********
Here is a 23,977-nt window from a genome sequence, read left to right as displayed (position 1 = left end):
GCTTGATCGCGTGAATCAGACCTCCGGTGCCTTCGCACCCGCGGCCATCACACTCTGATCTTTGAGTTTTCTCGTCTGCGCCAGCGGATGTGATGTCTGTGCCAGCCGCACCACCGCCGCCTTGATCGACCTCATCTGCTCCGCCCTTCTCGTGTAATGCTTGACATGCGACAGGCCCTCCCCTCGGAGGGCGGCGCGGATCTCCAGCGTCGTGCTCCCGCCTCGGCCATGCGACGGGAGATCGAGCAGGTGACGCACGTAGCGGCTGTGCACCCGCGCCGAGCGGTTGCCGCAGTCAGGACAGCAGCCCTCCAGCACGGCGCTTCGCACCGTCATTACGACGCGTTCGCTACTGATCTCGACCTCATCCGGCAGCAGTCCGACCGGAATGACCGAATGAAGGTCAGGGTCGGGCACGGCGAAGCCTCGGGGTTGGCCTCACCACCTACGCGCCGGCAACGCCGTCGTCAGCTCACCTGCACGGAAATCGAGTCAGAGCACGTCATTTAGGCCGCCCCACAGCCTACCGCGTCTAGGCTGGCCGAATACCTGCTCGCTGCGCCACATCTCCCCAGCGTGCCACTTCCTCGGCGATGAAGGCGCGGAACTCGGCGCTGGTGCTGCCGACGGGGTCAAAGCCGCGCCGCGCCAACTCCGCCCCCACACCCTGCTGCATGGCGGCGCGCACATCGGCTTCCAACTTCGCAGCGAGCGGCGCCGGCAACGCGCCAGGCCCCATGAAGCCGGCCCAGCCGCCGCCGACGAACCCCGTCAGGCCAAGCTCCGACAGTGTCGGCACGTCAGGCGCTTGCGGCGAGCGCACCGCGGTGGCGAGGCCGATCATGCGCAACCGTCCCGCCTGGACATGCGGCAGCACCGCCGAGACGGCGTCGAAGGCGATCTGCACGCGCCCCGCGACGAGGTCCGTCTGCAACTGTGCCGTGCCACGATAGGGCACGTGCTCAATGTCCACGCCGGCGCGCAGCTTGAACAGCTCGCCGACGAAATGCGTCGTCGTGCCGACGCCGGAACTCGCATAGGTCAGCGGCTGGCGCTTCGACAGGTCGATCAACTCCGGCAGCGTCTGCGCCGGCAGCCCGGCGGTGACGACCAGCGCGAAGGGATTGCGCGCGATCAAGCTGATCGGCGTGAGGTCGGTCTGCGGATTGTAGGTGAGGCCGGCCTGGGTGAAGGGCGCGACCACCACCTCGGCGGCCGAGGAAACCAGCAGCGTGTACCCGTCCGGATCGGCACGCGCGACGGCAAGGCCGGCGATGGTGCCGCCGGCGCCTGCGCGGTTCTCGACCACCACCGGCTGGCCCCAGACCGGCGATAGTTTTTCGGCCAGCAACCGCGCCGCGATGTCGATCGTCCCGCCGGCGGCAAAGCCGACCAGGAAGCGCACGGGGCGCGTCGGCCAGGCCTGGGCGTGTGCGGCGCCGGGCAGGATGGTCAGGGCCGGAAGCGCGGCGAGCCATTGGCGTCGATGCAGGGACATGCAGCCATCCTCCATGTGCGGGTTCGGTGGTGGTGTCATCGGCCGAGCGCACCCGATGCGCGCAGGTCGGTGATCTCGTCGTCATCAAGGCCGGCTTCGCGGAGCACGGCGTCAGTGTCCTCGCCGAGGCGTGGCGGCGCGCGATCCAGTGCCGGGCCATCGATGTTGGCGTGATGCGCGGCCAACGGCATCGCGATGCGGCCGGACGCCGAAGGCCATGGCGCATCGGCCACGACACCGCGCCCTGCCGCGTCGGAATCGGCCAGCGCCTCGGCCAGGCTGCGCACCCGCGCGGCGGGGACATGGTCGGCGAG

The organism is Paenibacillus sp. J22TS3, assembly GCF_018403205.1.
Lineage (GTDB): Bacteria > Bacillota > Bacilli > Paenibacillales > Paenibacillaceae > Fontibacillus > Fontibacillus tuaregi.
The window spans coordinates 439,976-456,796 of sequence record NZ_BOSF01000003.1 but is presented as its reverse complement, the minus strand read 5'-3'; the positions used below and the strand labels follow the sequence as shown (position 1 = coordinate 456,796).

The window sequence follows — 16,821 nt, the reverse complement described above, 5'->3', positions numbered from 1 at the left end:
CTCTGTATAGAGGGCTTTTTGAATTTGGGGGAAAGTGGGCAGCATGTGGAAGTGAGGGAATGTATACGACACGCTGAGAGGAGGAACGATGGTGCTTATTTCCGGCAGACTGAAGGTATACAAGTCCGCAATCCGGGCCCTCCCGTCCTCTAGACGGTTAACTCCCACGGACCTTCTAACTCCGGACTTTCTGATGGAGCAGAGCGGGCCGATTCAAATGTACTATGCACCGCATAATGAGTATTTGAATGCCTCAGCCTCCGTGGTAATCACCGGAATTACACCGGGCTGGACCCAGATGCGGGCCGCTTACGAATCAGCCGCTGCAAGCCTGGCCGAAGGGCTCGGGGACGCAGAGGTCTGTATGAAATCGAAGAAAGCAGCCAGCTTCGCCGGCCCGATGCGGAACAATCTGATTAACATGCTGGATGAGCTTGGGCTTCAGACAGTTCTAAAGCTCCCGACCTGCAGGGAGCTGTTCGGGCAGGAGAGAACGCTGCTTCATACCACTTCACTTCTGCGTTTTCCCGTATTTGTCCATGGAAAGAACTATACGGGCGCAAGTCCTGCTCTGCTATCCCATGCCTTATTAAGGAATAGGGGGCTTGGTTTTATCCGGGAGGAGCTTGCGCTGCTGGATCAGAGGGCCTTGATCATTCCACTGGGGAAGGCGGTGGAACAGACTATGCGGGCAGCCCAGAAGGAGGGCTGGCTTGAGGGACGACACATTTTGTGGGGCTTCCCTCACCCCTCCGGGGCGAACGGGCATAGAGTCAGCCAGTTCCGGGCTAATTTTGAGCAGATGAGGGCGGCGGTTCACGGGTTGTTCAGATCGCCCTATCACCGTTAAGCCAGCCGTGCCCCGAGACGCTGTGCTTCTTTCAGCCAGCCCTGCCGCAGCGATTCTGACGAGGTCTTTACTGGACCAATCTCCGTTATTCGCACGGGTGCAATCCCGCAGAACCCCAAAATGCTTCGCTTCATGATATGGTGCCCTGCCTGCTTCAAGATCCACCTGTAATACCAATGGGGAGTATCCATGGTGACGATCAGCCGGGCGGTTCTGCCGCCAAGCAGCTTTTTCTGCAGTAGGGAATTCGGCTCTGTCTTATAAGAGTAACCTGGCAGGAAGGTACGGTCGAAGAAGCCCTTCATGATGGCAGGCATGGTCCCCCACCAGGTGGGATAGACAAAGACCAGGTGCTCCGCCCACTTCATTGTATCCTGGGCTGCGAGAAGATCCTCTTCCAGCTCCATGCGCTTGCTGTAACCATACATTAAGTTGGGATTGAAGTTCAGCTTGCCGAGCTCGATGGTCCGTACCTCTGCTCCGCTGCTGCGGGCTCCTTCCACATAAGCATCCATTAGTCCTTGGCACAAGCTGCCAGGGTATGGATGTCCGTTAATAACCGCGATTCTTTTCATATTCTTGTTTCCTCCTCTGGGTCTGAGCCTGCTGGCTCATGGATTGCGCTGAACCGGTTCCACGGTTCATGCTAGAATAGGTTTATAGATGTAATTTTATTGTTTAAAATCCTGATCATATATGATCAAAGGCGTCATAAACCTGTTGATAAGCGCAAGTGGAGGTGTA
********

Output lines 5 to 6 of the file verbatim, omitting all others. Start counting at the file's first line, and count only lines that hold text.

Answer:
The window spans coordinates 439,976-456,796 of sequence record NZ_BOSF01000003.1 but is presented as its reverse complement, the minus strand read 5'-3'; the positions used below and the strand labels follow the sequence as shown (position 1 = coordinate 456,796).

The window sequence follows — 16,821 nt, the reverse complement described above, 5'->3', positions numbered from 1 at the left end: